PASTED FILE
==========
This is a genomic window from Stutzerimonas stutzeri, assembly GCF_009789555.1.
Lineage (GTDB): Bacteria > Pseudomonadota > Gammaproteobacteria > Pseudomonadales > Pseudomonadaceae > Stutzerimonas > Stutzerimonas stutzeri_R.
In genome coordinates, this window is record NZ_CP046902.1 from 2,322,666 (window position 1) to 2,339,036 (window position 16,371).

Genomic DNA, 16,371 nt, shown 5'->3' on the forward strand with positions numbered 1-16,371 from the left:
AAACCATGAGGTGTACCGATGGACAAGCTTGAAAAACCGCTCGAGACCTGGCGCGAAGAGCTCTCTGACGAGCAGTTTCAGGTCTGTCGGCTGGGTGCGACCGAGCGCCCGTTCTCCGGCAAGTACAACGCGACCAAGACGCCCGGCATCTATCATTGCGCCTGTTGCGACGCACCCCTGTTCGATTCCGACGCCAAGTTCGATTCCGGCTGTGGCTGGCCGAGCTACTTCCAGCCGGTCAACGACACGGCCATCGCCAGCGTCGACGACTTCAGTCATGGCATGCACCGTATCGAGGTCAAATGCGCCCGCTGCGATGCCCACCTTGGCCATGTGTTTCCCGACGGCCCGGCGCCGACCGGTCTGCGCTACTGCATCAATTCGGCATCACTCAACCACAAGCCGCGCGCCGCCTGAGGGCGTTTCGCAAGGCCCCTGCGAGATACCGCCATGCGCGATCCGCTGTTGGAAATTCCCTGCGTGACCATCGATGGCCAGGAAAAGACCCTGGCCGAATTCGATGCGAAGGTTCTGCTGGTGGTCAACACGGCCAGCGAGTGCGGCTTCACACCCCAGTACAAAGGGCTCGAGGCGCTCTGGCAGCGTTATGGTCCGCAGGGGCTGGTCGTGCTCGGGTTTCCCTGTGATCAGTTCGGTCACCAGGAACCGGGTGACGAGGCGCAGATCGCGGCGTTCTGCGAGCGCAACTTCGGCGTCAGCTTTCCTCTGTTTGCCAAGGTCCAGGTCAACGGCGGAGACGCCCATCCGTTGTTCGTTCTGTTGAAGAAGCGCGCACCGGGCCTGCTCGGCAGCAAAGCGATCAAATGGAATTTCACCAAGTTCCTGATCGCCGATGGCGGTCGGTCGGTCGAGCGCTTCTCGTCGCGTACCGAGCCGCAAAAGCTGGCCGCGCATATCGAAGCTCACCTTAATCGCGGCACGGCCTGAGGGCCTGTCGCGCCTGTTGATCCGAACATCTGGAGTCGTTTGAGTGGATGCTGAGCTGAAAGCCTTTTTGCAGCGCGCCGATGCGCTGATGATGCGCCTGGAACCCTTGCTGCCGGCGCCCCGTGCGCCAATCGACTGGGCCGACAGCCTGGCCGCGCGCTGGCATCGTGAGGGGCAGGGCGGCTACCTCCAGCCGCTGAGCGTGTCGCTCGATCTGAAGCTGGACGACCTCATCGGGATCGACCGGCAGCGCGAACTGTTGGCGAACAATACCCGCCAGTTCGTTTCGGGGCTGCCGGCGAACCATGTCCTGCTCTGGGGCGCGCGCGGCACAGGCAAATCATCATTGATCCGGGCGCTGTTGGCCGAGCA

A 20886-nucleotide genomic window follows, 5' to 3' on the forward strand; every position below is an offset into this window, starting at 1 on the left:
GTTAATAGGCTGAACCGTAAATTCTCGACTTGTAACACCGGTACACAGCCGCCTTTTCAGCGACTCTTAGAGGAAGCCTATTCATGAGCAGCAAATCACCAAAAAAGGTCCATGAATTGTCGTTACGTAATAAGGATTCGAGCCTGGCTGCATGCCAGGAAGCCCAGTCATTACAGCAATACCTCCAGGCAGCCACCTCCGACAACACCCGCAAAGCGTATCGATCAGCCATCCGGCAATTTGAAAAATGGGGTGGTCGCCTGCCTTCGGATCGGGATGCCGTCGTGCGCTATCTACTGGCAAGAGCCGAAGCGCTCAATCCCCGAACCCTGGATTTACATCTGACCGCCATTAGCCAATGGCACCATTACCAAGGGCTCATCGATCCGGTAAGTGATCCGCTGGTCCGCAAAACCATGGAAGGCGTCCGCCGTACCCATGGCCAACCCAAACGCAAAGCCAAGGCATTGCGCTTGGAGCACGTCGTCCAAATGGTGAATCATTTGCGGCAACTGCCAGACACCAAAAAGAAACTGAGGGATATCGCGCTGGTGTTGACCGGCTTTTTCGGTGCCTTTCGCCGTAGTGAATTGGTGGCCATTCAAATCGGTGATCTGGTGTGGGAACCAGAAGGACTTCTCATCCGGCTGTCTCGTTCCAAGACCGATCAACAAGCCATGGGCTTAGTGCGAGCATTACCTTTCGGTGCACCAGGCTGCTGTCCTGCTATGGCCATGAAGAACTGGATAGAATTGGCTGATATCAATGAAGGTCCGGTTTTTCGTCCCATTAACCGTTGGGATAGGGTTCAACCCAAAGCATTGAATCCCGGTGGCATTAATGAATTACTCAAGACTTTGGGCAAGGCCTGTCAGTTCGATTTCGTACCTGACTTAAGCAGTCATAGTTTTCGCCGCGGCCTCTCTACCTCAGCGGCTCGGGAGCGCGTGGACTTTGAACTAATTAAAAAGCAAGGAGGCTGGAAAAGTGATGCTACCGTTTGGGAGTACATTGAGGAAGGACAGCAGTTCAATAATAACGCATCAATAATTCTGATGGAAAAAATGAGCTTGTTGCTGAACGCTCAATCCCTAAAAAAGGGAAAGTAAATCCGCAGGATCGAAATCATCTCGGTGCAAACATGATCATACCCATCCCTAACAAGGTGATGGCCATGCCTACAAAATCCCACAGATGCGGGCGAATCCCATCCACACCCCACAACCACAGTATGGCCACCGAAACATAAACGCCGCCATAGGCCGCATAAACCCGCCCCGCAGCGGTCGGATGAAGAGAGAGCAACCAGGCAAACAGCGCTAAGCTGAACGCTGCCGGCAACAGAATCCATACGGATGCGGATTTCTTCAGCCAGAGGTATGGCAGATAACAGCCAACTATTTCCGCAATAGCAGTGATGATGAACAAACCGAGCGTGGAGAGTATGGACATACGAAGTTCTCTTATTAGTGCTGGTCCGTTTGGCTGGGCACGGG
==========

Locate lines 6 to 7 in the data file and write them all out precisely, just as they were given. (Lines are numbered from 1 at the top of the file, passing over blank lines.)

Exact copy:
A 20886-nucleotide genomic window follows, 5' to 3' on the forward strand; every position below is an offset into this window, starting at 1 on the left:
GTTAATAGGCTGAACCGTAAATTCTCGACTTGTAACACCGGTACACAGCCGCCTTTTCAGCGACTCTTAGAGGAAGCCTATTCATGAGCAGCAAATCACCAAAAAAGGTCCATGAATTGTCGTTACGTAATAAGGATTCGAGCCTGGCTGCATGCCAGGAAGCCCAGTCATTACAGCAATACCTCCAGGCAGCCACCTCCGACAACACCCGCAAAGCGTATCGATCAGCCATCCGGCAATTTGAAAAATGGGGTGGTCGCCTGCCTTCGGATCGGGATGCCGTCGTGCGCTATCTACTGGCAAGAGCCGAAGCGCTCAATCCCCGAACCCTGGATTTACATCTGACCGCCATTAGCCAATGGCACCATTACCAAGGGCTCATCGATCCGGTAAGTGATCCGCTGGTCCGCAAAACCATGGAAGGCGTCCGCCGTACCCATGGCCAACCCAAACGCAAAGCCAAGGCATTGCGCTTGGAGCACGTCGTCCAAATGGTGAATCATTTGCGGCAACTGCCAGACACCAAAAAGAAACTGAGGGATATCGCGCTGGTGTTGACCGGCTTTTTCGGTGCCTTTCGCCGTAGTGAATTGGTGGCCATTCAAATCGGTGATCTGGTGTGGGAACCAGAAGGACTTCTCATCCGGCTGTCTCGTTCCAAGACCGATCAACAAGCCATGGGCTTAGTGCGAGCATTACCTTTCGGTGCACCAGGCTGCTGTCCTGCTATGGCCATGAAGAACTGGATAGAATTGGCTGATATCAATGAAGGTCCGGTTTTTCGTCCCATTAACCGTTGGGATAGGGTTCAACCCAAAGCATTGAATCCCGGTGGCATTAATGAATTACTCAAGACTTTGGGCAAGGCCTGTCAGTTCGATTTCGTACCTGACTTAAGCAGTCATAGTTTTCGCCGCGGCCTCTCTACCTCAGCGGCTCGGGAGCGCGTGGACTTTGAACTAATTAAAAAGCAAGGAGGCTGGAAAAGTGATGCTACCGTTTGGGAGTACATTGAGGAAGGACAGCAGTTCAATAATAACGCATCAATAATTCTGATGGAAAAAATGAGCTTGTTGCTGAACGCTCAATCCCTAAAAAAGGGAAAGTAAATCCGCAGGATCGAAATCATCTCGGTGCAAACATGATCATACCCATCCCTAACAAGGTGATGGCCATGCCTACAAAATCCCACAGATGCGGGCGAATCCCATCCACACCCCACAACCACAGTATGGCCACCGAAACATAAACGCCGCCATAGGCCGCATAAACCCGCCCCGCAGCGGTCGGATGAAGAGAGAGCAACCAGGCAAACAGCGCTAAGCTGAACGCTGCCGGCAACAGAATCCATACGGATGCGGATTTCTTCAGCCAGAGGTATGGCAGATAACAGCCAACTATTTCCGCAATAGCAGTGATGATGAACAAACCGAGCGTGGAGAGTATGGACATACGAAGTTCTCTTATTAGTGCTGGTCCGTTTGGCTGGGCACGGG